11:55 PM EST, January 20, 2013
Handguns are biggest perpetrators of violence
To the editor:
I find myself agreeing, in part, with Steve McAbee (Jan. 14). While I am in favor of sensible gun control and other measures to curb violence, I find it counterproductive to legislate up the wrong tree.
According to the FBI, McAbee is correct in stating that rifles (including assault rifles) account for a low number of murders (2.55 percent in 2011). And he is correct in saying that other weapons are used to murder more people than are rifles (Knives and cutting instruments, 13.38 percent; punching and kicking, 5.75 percent; blunt objects, 3.92 percent: shotguns, 2.81 percent).
The statistics also show that the murder rate between 2007 and 2011 has decreased 15.1 percent, or about 3 percent a year. In terms of murders, the rate of violence is decreasing, not increasing. Tragic headlines aside, we are less likely to be murdered today than five years ago.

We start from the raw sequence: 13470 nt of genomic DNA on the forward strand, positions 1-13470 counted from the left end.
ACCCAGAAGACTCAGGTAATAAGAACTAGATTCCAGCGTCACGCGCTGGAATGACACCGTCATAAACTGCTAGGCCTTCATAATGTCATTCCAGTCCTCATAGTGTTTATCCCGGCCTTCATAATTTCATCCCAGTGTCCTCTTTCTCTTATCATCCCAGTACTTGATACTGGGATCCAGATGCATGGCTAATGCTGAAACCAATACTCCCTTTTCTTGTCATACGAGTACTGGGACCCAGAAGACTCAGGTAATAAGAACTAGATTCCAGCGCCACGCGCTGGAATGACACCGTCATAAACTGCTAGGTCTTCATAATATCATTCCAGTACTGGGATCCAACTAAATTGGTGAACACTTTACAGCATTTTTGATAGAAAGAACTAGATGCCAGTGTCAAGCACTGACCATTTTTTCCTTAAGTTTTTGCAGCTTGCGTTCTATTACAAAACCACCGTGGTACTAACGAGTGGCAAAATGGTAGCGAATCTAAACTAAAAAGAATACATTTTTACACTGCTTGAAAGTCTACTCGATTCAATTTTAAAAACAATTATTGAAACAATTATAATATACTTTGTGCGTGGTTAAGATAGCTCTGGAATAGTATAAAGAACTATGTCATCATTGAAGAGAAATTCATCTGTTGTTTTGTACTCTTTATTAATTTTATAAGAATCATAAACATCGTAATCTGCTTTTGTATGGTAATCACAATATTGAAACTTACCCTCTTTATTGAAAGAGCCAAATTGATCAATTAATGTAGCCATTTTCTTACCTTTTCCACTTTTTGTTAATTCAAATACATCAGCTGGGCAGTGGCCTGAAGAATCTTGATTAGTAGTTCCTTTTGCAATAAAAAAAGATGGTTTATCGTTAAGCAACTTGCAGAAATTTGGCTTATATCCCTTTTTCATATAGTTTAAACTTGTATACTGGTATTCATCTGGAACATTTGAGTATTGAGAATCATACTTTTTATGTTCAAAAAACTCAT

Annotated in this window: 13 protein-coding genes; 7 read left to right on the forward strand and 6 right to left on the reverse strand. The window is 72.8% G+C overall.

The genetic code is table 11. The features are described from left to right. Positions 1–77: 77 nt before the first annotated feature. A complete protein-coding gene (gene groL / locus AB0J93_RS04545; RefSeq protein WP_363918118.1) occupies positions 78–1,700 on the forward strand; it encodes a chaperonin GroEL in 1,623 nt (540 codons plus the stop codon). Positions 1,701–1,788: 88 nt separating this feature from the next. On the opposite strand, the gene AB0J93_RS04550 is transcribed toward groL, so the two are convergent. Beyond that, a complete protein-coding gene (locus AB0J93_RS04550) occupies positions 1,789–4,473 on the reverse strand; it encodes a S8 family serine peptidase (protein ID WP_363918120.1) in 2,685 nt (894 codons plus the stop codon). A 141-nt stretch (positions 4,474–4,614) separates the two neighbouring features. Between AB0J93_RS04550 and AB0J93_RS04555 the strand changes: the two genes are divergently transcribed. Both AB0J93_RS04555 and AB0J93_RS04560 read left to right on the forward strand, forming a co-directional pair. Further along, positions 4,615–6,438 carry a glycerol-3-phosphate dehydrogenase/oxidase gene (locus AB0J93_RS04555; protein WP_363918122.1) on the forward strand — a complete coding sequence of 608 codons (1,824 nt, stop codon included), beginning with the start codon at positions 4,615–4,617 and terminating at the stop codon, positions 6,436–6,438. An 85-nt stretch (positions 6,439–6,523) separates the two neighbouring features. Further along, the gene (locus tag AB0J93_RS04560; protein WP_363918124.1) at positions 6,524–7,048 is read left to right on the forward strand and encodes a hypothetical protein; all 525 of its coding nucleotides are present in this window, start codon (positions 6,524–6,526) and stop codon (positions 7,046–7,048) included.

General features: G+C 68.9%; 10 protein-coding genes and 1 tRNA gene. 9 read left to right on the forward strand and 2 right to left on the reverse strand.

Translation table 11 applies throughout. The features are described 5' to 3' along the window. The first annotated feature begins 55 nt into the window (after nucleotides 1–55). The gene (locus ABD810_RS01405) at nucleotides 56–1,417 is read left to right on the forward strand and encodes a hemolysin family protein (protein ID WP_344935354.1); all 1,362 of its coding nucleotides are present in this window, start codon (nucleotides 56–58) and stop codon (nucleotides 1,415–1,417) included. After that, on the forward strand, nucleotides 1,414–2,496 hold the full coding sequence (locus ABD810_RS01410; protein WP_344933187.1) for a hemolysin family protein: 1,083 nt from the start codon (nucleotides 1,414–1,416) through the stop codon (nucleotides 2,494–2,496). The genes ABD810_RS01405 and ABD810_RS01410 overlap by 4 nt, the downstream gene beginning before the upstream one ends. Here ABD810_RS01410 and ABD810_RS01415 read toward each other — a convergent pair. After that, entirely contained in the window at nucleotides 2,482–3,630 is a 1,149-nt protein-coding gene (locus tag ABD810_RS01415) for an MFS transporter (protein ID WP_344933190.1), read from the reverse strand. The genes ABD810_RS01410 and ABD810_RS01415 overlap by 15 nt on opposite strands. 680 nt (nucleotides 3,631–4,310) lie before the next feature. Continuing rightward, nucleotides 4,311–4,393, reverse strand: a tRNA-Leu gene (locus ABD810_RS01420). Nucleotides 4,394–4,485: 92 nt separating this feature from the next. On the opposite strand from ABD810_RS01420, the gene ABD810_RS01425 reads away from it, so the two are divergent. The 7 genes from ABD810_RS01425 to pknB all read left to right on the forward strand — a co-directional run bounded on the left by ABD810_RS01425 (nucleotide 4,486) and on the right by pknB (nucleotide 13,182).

However, what McAbee and others fail to mention is that handguns account for a whooping 49.12 percent of murders. To have any meaningful impact on the murder rate, handguns should be the target, not assault rifles. The comparison is bleak — rifles; 321 murders; handguns, 6,220 murders.
By taking an unbalanced position on scary — but statistically less important, weapons — we squander any logical high ground we might have in our efforts to curb violence.
I don’t pretend to know the proper approach for balancing rights with safety, but let’s take aim at impact issues where we can make a strong case and a meaningful difference.
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